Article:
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The Personal History And Experience Of David Copperfield The Younger

CHAPTER 36 :  ENTHUSIASM

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I began the next day with another dive into the Roman bath, and then started for Highgate. I was not dispirited now. I was not afraid of the shabby coat, and had no yearnings after gallant greys. My whole manner of thinking of our late misfortune was changed. What I had to do, was, to show my aunt that her past goodness to me had not been thrown away on an insensible, ungrateful object. What I had to do, was, to turn the painful discipline of my younger days to account, by going to work with a resolute and steady heart. What I had to do, was, to take my woodman's axe in my hand, and clear my own way through the forest of difficulty, by cutting down the trees until I came to Dora. And I went on at a mighty rate, as if it could be done by walking.

When I found myself on the familiar Highgate road, pursuing such a different errand from that old one of pleasure, with which it was associated, it seemed as if a complete change had come on my whole life. But that did not discourage me. With the new life, came new purpose, new intention. Great was the labour; priceless the reward. Dora was the reward, and Dora must be won.

I got into such a transport, that I felt quite sorry my coat was not a little shabby already. I wanted to be cutting at those trees in the forest of difficulty, under circumstances that should prove my strength. I had a good mind to ask an old man, in wire spectacles, who was breaking stones upon the road, to lend me his hammer for a little while, and let me begin to beat a path to Dora out of granite. I stimulated myself into such a heat, and got so out of breath, that I felt as if I had been earning I don't know how much.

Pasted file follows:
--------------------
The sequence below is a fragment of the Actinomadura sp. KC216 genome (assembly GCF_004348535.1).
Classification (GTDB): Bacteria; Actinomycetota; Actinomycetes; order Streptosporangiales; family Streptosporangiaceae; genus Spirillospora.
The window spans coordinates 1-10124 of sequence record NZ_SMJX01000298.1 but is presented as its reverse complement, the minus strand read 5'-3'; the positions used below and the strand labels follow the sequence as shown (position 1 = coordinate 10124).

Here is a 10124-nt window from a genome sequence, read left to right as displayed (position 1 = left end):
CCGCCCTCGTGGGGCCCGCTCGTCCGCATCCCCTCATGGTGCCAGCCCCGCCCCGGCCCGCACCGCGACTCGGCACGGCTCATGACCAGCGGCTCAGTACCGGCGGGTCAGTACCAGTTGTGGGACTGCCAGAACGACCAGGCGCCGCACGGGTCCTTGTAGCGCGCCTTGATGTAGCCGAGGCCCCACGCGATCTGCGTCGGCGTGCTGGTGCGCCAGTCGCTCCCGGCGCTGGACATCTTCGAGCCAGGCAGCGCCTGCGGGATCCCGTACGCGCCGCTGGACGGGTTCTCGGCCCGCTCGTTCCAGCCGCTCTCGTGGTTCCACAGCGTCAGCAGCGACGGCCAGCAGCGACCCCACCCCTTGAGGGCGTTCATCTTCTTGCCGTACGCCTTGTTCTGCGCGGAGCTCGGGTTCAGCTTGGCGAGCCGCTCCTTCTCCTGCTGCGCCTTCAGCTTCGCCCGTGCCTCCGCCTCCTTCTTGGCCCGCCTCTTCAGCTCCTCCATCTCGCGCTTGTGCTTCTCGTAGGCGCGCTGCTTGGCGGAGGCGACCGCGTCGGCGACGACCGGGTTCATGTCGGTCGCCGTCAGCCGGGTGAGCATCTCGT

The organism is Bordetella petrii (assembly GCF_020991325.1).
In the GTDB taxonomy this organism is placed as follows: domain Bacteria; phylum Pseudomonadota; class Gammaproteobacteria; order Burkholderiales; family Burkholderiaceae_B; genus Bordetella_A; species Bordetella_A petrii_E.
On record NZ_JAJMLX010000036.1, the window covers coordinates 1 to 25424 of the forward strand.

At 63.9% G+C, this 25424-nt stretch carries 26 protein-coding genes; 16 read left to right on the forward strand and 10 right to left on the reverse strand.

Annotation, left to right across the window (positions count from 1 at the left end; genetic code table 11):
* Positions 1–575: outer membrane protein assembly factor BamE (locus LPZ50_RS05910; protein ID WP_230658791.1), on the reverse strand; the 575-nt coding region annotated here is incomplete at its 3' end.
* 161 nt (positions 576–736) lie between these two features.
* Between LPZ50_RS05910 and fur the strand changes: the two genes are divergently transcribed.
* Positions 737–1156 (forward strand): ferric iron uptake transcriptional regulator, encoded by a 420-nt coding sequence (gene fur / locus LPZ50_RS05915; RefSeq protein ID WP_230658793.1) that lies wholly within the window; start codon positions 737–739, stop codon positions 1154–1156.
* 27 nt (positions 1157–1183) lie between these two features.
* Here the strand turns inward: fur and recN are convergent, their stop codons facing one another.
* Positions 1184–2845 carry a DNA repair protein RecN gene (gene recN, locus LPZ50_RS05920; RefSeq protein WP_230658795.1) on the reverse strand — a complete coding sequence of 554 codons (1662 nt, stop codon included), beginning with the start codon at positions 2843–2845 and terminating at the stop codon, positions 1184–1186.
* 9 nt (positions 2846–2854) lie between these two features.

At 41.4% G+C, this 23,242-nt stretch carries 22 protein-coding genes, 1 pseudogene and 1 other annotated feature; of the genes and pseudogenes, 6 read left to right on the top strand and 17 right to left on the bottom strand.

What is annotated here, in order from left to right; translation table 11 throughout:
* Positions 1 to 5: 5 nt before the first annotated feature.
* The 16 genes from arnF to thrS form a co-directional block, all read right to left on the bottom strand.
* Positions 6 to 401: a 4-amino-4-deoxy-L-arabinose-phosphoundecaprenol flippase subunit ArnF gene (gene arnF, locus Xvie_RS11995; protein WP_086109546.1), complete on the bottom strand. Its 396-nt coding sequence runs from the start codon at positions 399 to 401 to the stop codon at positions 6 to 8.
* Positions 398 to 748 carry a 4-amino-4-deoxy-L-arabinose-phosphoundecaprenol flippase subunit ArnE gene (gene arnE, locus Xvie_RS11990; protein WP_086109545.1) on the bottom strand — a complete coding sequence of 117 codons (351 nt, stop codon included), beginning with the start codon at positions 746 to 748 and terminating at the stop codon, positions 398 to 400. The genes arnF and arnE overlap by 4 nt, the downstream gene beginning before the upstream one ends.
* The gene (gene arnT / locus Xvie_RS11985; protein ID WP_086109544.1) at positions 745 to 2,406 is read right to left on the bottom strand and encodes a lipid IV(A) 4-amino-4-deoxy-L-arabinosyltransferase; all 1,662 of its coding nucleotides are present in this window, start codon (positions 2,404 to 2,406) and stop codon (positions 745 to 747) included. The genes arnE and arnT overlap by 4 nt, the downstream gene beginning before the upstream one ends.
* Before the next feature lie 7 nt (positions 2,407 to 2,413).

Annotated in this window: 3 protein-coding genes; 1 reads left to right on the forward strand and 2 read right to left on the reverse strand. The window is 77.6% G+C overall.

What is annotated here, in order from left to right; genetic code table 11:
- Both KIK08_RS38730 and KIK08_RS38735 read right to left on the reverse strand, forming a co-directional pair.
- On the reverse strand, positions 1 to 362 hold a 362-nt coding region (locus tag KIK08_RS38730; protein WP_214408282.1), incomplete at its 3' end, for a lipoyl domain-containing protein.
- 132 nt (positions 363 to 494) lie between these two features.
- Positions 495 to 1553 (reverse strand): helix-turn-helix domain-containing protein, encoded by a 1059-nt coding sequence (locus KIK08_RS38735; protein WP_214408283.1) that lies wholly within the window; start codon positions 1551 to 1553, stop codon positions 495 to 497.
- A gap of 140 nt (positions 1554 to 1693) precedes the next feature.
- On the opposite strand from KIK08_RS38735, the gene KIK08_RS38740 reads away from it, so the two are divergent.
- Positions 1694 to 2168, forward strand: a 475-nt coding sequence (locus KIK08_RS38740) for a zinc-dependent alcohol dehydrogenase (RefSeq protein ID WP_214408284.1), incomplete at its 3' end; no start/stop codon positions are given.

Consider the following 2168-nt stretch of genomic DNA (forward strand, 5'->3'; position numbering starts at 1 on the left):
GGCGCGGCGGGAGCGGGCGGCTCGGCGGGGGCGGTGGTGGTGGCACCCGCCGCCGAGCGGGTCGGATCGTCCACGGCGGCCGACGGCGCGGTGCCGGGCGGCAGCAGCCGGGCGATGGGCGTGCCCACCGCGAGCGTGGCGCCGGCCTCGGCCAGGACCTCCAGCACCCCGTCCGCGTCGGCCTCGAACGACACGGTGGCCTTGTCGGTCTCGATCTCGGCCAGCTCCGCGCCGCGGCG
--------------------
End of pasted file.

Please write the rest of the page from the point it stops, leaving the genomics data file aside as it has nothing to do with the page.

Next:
In this state, I went into a cottage that I saw was to let, and examined it narrowly, - for I felt it necessary to be practical. It would do for me and Dora admirably: with a little front garden for Jip to run about in, and bark at the tradespeople through the railings, and a capital room upstairs for my aunt. I came out again, hotter and faster than ever, and dashed up to Highgate, at such a rate that I was there an hour too early; and, though I had not been, should have been obliged to stroll about to cool myself, before I was at all presentable.

My first care, after putting myself under this necessary course of preparation, was to find the Doctor's house. It was not in that part of Highgate where Mrs. Steerforth lived, but quite on the opposite side of the little town. When I had made this discovery, I went back, in an attraction I could not resist, to a lane by Mrs. Steerforth's, and looked over the corner of the garden wall. His room was shut up close. The conservatory doors were standing open, and Rosa Dartle was walking, bareheaded, with a quick, impetuous step, up and down a gravel walk on one side of the lawn. She gave me the idea of some fierce thing, that was dragging the length of its chain to and fro upon a beaten track, and wearing its heart out.

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